NHS figures show antidepressant prescriptions in England doubled in the last decade, with more than 70 million handed out in 2018.
By Katie Spencer, news reporter (sky news)
Long-term antidepressant users are risking permanent damage to their bodies, according to leading medical experts.
Dr Tony Kendrick, a professor of primary care at the University of Southampton, says more urgent action needs to be taken to encourage and support long-term users to come off the medication.
"By the time we find out what the effects of long term use are it may be too late to help those people, the effects could be permanent.
"If it does cause an increased risk of stroke or seizures or effect on the kidneys, these things may only come to light as you get older and it may be very difficult to treat those."
Antidepressants are meant to be taken for nine months for a first episode of depression and for a maximum of two years for those experiencing further episodes. But increasingly more of us are staying on them for longer.
NHS figures show that antidepressant prescriptions in England doubled in the last decade. More than 70 million were handed out in 2018.
Dr Kendrick says: "If you're at risk of recurrent relapsing depression, then you may well benefit from taking antidepressants long term, but beyond two years there's not a lot of evidence it's keeping you well after that."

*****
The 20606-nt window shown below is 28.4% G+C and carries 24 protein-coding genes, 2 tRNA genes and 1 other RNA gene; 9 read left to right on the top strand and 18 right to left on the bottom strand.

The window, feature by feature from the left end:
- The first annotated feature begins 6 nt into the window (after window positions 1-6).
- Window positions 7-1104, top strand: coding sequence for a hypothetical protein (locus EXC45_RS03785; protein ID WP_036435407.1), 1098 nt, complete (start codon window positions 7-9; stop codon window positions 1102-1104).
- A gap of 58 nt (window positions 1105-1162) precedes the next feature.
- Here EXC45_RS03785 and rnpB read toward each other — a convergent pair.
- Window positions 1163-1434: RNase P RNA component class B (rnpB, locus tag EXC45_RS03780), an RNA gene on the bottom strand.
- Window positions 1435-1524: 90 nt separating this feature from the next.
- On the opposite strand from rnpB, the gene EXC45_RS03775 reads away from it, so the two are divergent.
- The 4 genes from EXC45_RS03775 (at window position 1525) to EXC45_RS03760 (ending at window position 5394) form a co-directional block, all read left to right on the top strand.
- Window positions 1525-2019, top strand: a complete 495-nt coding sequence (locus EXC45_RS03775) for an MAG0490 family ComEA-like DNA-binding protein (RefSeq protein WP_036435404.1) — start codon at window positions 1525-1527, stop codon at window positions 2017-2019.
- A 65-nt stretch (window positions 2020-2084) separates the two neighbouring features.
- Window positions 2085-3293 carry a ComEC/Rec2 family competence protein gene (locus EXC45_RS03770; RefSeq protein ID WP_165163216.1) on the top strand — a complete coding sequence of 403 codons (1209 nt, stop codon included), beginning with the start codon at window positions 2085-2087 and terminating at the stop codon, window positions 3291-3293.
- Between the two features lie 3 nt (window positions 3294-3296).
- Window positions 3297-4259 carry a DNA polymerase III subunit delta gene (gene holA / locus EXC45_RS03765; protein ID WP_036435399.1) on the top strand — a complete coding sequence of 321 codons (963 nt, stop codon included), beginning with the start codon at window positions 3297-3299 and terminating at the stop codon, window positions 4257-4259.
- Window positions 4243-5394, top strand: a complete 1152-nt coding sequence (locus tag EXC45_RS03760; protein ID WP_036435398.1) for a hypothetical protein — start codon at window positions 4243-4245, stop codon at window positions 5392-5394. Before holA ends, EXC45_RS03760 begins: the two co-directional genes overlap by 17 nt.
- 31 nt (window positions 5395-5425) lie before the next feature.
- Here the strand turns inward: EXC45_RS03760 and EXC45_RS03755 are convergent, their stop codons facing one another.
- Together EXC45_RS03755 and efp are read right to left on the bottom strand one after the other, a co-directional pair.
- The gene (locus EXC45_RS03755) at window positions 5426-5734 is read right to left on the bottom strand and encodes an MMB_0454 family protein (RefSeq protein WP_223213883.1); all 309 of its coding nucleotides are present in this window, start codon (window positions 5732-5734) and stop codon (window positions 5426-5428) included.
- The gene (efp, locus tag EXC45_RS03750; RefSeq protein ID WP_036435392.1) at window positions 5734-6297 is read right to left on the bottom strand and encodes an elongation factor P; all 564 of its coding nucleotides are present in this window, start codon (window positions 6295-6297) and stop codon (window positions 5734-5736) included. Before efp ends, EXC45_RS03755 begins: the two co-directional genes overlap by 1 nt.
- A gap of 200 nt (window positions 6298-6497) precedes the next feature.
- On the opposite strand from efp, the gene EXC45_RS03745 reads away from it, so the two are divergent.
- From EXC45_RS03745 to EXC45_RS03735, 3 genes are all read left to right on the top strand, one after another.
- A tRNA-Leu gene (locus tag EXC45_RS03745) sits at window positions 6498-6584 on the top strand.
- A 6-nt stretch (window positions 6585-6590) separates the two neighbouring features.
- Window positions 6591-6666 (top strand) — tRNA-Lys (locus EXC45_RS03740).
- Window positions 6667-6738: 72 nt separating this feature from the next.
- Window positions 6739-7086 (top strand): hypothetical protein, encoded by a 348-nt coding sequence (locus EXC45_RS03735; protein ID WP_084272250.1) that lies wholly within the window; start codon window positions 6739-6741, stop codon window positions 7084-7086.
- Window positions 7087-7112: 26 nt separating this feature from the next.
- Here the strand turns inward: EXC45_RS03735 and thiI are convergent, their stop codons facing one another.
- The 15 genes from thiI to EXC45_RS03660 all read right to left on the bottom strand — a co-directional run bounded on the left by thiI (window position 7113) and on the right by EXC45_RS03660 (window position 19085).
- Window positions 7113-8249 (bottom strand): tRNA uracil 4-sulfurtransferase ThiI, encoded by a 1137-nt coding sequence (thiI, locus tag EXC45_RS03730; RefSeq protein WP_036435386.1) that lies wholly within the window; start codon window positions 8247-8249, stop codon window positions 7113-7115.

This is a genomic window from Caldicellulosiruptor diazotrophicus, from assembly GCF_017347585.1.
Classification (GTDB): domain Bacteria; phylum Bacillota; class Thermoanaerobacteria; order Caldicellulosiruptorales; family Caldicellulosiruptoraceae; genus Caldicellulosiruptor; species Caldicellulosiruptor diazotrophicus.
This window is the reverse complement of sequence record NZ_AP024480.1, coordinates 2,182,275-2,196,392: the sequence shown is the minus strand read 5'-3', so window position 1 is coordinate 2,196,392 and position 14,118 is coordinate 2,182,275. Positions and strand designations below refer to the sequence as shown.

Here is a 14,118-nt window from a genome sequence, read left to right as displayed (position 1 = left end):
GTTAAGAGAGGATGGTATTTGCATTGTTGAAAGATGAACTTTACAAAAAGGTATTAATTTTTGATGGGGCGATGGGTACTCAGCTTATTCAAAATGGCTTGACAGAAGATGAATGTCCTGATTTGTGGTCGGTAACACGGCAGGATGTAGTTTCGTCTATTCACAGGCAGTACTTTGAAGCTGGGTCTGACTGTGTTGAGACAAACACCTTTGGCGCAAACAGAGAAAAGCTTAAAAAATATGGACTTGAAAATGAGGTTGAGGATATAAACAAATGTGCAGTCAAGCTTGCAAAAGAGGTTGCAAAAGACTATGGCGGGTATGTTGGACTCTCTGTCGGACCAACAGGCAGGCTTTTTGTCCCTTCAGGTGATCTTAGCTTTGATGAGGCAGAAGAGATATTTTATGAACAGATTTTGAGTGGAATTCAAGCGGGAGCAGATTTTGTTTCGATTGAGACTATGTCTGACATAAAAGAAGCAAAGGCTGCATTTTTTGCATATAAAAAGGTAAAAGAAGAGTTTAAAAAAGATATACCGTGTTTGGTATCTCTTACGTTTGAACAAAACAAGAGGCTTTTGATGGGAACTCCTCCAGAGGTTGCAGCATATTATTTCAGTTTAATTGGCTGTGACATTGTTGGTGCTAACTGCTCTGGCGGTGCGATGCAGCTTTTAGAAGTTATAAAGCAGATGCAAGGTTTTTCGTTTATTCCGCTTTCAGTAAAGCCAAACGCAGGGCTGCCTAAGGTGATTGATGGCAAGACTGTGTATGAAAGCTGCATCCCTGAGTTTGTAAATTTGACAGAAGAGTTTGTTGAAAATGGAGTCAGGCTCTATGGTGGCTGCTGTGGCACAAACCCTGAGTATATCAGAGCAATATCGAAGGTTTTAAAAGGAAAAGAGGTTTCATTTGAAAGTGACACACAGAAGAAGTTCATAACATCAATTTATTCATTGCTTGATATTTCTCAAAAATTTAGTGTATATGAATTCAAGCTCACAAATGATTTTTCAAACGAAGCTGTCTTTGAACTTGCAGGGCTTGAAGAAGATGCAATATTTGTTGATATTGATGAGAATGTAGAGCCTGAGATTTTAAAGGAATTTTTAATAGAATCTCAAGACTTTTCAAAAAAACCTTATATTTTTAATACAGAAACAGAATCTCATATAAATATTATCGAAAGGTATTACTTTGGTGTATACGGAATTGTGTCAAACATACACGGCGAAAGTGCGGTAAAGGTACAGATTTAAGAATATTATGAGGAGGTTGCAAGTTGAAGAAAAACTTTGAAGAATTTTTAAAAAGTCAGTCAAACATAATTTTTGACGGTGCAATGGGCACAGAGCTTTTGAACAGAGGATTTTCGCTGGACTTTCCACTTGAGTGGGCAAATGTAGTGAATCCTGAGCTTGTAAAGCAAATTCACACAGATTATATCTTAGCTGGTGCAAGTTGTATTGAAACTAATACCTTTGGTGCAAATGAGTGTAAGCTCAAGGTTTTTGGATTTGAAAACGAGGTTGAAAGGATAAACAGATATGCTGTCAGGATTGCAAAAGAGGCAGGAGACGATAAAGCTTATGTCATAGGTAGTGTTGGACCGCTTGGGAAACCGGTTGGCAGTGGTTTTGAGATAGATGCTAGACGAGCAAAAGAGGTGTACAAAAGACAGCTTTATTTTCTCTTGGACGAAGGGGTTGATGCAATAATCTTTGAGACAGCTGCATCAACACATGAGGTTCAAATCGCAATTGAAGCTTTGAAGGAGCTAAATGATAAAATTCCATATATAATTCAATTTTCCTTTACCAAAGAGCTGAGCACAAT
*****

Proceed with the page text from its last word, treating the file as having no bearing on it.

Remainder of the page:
"We're seeing some of the longer-term side effects. Generally most people are okay on them but a few people can get bleeding from the stomach, they can get bleeding in the brain so they get strokes, they can get epileptic fits.
Dr Kendrick said scientists are not exactly sure how the antidepressants work and therefore what long-terms effects they might have.
Some long-term users have accused the medical community of dismissing or downplaying withdrawal symptoms, which can include anxiety, pain, palpitations, insomnia and brain zaps and last anywhere from months through to years.
While there are many patients who don't experience problems coming off SSRIs (selective serotonin re-uptake inhibitors), others can suffer extreme and longer-lasting effects prompting some to restart their medication either because the pain is intolerable or out of concern that it's a sign that their depression is coming back.
Dr Joanna Moncrieff, a senior clinical lecturer at University College London, believes the severity and duration of withdrawal symptoms should be seen as an "indication that the drug has changed the body" in a way that could be long- lasting.
"We know that with some other drugs, like antipsychotics for example, they can change the brain in an irreversible way that does not go away.
"The fact that antidepressant withdrawal can be so prolonged suggests that the drug has changed the brain and that those changes are taking a very long time to return to normal and it may be the case that sometimes they don't go back to normal."